Trailing Drones: here comes the fudge!
Fudge. Fudge it. Fudgy Fudgerson McFudger. Fudgeroonie. Fudge-fudge-fudgity-fudge.
There. Harry likes a wee bit of tablet now and again. That’s Scottish fudge. The auld hen womps up batches on the coal fired stove in a caldron that’s been in her clan for 400 years. Sweet and just a bit gritty, like my commentary. So let’s get on to a few satirical “observations” about everyday life in piping and drumming. Your opinions may vary, and, you might even like eating tablet or fudge. I like saying it. No fudging around. Sort of like the kid in A Christmas Story . . . Ohhhhhh fuuuuuuudge.
Fudge! If I hear another band “repurpose” another traditional tune in a medley I think I will retch . . . or fudge myself. Yes, we all know that pipe bands “have to include something that judges recognize” but this business of putting out “Donald MacLean” in strathspey time or “Scotland the Brave” as a round reel has absolutely jumped the shark. We get it. But please stop using this fad that started about five years ago in an attempt to play the familiar while being clever. Besides, I think judges hear these arrangements and spend most of the time trying to identify the tune it’s derived from. It is no longer clever. It’s an eye-roller.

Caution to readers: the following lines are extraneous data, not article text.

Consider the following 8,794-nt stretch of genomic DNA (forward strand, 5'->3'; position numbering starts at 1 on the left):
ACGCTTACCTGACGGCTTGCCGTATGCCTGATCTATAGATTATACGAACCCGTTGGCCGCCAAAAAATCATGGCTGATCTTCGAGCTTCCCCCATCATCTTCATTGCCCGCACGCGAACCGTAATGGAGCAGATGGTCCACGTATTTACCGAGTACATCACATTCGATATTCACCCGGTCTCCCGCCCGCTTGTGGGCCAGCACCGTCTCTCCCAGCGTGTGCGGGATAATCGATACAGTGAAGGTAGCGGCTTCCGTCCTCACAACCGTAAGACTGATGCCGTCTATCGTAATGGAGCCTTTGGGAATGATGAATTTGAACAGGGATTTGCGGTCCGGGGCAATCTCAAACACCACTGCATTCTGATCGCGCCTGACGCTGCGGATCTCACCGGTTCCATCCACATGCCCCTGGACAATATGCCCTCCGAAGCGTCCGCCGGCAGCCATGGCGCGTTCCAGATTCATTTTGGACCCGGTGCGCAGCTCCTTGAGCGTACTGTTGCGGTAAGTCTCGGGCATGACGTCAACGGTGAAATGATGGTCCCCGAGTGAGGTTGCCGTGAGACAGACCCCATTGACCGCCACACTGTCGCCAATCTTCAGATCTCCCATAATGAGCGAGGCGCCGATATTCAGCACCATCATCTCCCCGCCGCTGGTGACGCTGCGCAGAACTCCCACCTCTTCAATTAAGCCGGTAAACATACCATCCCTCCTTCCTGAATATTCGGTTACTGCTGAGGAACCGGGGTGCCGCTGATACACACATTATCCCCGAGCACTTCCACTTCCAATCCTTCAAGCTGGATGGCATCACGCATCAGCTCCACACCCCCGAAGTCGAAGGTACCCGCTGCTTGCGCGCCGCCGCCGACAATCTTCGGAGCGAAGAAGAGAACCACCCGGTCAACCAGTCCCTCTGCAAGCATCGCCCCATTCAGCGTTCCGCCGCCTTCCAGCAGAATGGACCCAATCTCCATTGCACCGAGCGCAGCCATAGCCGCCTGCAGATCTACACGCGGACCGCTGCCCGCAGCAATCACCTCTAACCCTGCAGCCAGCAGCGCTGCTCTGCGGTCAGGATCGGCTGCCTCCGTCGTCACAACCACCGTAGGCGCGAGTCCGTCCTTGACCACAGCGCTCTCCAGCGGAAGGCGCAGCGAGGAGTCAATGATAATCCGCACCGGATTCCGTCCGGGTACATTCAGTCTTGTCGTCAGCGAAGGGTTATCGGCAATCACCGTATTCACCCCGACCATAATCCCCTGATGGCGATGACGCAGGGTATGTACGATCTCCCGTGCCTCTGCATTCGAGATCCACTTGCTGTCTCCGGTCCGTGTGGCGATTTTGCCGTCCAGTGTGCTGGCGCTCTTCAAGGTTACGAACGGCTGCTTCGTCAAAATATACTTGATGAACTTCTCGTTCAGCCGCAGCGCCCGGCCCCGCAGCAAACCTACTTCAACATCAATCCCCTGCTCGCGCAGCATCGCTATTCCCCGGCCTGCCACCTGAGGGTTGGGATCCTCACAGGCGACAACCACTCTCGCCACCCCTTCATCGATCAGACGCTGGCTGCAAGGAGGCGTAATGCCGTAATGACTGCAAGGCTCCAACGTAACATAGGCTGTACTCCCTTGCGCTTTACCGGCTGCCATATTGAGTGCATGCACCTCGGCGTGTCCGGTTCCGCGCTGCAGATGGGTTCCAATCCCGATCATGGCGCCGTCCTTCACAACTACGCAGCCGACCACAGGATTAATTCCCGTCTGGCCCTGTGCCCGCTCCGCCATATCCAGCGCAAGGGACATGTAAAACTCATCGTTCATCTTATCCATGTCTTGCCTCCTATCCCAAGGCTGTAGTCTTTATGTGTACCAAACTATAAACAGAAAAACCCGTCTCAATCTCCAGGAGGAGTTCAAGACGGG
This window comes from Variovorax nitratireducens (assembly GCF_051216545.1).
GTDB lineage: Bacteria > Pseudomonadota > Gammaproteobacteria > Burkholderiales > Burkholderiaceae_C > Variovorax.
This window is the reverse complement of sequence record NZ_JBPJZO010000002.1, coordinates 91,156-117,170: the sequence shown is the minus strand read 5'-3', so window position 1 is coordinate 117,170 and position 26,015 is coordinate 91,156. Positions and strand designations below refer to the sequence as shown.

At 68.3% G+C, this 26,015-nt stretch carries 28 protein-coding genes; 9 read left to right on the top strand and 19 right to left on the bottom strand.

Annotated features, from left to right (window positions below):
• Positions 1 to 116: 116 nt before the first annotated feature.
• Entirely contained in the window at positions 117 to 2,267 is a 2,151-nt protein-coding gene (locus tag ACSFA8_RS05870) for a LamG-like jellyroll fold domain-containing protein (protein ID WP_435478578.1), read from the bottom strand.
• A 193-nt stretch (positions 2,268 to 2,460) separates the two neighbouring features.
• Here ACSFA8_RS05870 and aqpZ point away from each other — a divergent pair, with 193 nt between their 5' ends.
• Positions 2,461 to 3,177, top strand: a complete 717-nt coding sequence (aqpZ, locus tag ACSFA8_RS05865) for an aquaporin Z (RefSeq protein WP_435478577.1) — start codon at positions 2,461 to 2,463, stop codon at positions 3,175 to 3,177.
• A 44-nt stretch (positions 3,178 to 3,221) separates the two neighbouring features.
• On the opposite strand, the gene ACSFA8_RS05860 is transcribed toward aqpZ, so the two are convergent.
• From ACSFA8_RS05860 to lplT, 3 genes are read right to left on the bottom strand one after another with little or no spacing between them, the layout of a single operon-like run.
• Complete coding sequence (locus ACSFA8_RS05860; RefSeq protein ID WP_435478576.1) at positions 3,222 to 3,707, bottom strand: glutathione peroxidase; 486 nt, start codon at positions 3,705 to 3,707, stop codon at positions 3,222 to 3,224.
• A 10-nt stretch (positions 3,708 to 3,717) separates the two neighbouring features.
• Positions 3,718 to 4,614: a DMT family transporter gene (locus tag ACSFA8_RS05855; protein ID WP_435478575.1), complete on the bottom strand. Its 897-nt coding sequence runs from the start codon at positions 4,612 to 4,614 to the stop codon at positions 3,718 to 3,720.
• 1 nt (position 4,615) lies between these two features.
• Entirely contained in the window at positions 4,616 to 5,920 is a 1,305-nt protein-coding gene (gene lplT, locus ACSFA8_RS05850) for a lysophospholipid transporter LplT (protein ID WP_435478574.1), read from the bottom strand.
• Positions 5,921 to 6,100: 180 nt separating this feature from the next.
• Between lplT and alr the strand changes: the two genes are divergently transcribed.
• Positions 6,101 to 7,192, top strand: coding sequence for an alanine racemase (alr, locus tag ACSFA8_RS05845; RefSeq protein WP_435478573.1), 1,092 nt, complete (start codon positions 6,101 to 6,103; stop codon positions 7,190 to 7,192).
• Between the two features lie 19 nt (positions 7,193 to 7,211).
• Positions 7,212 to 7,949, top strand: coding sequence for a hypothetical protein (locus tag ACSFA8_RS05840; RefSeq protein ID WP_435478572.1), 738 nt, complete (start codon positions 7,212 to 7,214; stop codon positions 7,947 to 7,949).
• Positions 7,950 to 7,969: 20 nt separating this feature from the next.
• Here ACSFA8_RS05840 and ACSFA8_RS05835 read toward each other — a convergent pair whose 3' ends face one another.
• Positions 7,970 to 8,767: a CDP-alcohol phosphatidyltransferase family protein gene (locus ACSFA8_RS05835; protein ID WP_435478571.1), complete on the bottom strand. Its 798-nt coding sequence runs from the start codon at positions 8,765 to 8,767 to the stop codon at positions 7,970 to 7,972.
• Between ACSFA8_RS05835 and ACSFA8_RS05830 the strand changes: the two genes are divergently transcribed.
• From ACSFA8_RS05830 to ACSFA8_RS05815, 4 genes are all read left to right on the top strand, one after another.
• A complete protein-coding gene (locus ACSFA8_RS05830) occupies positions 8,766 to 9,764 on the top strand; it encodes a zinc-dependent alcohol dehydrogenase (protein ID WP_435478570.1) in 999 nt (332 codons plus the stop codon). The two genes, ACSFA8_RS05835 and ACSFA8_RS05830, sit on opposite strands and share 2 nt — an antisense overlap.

Fudge! And what about the “guest” player thing? Can’t we stop this practice? What happened to the idea of one instrument, one band? Yes, I know that it’s all within the rules, but it’s the very opposite of what a pipe band should be: a commitment to music and people. How can any piper or drummer reconcile twaddling off to play in a championship with another band in the same grade and then two weeks later twaddle back home to take up where he/she left off with the “home” band? I don’t know. This seems to go against the grain of that old fashioned idea of integrity and commitment. Call me crazy, but it’s not all about you. Shouldn’t it be all about the band?
Fudge! If I hear or read another piper or drummer talk about their band’s “run” I’ll fudge myself! “Here’s our MSR run from Saturday.” “Watch our run in the medley last week.” “We had a good run.” Look at you talk like a big-shot. For fudge sake, just say “performance.”